I love going on long walks putting the world to rights with my sisters and friends. I love cooking and eating with my mum and watching music documentaries with my dad. I love getting home, luxuriating in a really elaborate bubble bath, then curling up on the sofa under a blanket, sipping on a hot chocolate, surrounded by blazing candles and watching a really terrible rom-com.

Ingredients-wise, what are your three non-negotiables in the kitchen?
Oats, frozen berries, ripe bananas, spinach and plant milk

What is your favourite way to use turmeric, be it in your beauty regime or recipes?
I love using it in stews and curries.

Coffee or turmeric latte?



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As long time lovers of the slow food movement, we couldn't have been more excited to see Joey O'Hare - head chef at gut health deli High Mood Food. Pioneering the art of culinary fermentation in London, she truly understands that health is an inside job. Today she shares what keeps her balanced on the daily.

How do you find your daily source of golden balance?

Working with the amazing team at High! We all have different strengths and pull together and support one another each day.

How important is self-care to you, and do you often implement it into your regular rituals?

Self-care is crucial, but – annoyingly – I’m guilty of letting it be the first thing to slip when things get busy... I try and get to yoga 2/3 times a week and I practice autogenics every day.

Share with us a quote that gives you daily inspiration. 

 “Don’t let perfect get in the way of good”; I can be a bit of a perfectionist and this isn’t always useful. I’ve learnt the importance of celebrating all the positives, even small wins, and recognising any shortcomings as really helpful learning opportunities. 

We know nourishment from the inside out is fundamental to you. How do you practice this every day? 

Fermented foods every day! At least two of High’s “Your 5 K’s” – kraut, kimchi, kombucha, kefir, & kamut sourdough (or any sourdough to be honest – it’s just even more delicious and nutritious when made with ancient grains such as kamut!). Fermented foods support good gut health, which is fundamentally linked to overall well being, everything from mood to energy to immunity.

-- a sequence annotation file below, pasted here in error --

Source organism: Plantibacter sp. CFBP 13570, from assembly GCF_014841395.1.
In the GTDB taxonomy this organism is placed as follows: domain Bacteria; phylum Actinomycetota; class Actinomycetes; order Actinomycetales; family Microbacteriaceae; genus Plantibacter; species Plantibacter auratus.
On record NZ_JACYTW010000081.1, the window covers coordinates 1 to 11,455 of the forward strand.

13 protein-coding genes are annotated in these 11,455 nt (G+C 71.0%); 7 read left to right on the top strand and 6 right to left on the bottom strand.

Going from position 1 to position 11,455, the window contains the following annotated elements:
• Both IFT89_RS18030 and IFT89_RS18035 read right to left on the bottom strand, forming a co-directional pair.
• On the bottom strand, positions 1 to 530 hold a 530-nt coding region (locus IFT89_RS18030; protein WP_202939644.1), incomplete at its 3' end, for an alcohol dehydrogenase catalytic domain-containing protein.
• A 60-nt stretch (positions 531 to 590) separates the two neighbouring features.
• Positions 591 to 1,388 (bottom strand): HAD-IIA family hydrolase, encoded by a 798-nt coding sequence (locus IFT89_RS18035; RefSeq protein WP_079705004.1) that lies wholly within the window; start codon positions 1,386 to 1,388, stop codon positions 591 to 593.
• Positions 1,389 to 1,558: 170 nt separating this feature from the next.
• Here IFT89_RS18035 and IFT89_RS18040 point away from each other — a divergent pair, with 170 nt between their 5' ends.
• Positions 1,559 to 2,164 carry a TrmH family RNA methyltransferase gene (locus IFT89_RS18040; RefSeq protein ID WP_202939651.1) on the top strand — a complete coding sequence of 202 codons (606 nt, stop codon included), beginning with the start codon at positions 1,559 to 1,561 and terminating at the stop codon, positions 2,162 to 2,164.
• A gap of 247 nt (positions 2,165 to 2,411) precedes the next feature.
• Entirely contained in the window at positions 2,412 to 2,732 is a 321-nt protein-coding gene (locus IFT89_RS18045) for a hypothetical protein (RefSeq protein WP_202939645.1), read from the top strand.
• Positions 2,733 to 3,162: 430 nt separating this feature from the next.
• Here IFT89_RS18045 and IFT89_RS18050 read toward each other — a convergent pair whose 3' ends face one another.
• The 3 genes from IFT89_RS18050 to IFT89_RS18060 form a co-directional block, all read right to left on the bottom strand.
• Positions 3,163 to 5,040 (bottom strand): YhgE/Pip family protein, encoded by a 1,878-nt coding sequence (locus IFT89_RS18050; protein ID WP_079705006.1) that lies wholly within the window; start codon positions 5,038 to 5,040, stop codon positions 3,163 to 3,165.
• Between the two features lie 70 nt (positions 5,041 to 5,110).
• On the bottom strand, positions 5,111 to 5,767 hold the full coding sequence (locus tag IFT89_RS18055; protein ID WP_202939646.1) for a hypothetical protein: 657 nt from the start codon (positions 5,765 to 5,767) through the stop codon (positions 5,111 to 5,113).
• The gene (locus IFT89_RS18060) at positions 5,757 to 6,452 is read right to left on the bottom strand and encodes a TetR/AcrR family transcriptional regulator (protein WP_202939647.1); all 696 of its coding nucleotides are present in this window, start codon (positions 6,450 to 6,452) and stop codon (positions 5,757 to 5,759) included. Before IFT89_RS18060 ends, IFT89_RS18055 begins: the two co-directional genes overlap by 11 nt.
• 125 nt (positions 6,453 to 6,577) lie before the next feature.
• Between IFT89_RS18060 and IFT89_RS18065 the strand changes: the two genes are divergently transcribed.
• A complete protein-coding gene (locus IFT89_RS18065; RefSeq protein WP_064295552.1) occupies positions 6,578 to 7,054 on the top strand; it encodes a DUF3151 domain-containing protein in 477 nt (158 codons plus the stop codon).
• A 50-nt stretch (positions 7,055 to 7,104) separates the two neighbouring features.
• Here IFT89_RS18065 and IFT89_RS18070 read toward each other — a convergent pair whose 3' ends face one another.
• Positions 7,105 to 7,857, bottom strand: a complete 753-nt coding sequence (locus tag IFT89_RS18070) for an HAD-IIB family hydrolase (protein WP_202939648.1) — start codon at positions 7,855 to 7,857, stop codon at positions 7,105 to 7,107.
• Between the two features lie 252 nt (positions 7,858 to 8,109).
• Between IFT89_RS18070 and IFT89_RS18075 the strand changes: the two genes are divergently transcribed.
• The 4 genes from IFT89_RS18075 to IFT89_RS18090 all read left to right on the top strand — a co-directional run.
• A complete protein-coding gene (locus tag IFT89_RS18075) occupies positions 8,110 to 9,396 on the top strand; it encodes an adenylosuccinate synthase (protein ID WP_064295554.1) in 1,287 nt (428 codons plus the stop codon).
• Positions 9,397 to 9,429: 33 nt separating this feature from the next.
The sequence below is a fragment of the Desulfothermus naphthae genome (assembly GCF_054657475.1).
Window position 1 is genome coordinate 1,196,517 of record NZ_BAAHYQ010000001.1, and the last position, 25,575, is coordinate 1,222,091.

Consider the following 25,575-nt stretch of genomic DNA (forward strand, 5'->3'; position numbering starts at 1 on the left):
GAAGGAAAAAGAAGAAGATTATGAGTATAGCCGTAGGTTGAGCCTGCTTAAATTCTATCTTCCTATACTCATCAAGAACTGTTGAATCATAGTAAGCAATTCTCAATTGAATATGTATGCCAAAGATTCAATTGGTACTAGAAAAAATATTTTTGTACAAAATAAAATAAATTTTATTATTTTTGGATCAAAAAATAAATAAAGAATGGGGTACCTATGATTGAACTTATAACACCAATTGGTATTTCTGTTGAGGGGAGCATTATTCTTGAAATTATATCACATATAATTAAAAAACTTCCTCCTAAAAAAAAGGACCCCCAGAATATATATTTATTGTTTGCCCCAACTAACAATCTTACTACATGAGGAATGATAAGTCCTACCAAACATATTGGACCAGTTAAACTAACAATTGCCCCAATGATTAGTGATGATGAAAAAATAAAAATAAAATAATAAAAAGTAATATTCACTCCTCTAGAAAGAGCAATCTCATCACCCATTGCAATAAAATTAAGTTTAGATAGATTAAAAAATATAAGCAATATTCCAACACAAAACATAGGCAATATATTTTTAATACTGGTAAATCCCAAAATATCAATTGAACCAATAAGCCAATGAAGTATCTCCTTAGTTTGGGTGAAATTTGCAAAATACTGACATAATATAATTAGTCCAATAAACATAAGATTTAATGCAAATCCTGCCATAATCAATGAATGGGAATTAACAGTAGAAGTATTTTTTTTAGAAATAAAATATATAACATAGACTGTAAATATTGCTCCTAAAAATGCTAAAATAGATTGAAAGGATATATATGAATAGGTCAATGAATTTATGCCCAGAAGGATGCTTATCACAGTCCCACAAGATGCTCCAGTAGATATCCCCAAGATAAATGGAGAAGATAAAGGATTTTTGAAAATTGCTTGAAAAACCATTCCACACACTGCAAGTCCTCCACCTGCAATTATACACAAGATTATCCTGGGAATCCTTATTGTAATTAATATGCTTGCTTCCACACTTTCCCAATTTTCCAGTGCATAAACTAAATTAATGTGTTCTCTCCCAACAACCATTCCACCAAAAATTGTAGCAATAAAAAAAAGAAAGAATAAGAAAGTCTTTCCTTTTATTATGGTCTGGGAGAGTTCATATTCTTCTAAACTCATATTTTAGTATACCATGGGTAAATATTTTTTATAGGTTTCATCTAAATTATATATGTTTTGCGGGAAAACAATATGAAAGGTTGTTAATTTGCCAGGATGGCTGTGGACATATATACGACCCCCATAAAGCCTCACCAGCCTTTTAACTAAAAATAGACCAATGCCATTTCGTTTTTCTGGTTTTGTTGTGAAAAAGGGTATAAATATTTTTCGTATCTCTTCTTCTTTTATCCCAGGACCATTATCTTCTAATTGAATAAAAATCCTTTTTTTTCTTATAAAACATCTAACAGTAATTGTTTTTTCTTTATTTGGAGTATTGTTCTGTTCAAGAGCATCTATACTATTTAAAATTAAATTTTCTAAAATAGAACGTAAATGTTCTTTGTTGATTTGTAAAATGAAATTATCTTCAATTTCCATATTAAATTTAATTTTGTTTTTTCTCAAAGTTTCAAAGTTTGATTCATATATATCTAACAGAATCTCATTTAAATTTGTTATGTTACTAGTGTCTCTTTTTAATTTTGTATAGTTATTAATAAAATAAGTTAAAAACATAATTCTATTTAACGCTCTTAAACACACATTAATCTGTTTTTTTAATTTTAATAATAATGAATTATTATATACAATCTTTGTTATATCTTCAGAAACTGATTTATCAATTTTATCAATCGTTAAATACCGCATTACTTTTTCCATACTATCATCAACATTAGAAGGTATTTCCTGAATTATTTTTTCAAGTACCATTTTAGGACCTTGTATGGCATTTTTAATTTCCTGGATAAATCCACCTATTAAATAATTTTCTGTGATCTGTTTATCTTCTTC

What are some of your favourite ways to wind down?

Trying new restaurants with friends, or jogging round Brockwell Park on Sunday mornings followed by brunch in Brixton.

Ingredients-wise, what are your three non-negotiables in the kitchen? 

Extra virgin olive oil on literally everything, organic live apple cider vinegar, and homemade krauts and kimchis, again on literally everything.

Now tell us, do you have a guilty pleasure?

 Massive cliché, but chocolate!

What is your favourite way to use turmeric, be it in your beauty regime or recipes?

Through a kraut! At High we’ve got a new ‘Curried Coleslaw Kraut’ on the salad bar which incorporates freshly grated turmeric.

Coffee or turmeric latte?

I love starting the day with a bullet coffee at work, but for an afternoon pick-me-up a turmeric latte is the dream, especially when it’s grey and cold!


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As the first month of the New Year draws to a close, we are overwhelmed by just how quickly time can pass. There's nothing like the arrival of a new month to make us slow down, savour every moment + embrace our daily rituals. We love hearing what makes other people tick, especially when it's the inspirational transformational life coach Nicky Clinch. Today she shares how she maintains her own model of golden balance. 

- How do you find your daily source of golden balance?                                                                 For me each day may be different.  I have certain practices I use that help me to hear what I need each day to stay balanced. Journalling, meditation and inner listening and some kind of body movement.

- How important is self-care to you, and do you often implement it into your regular rituals?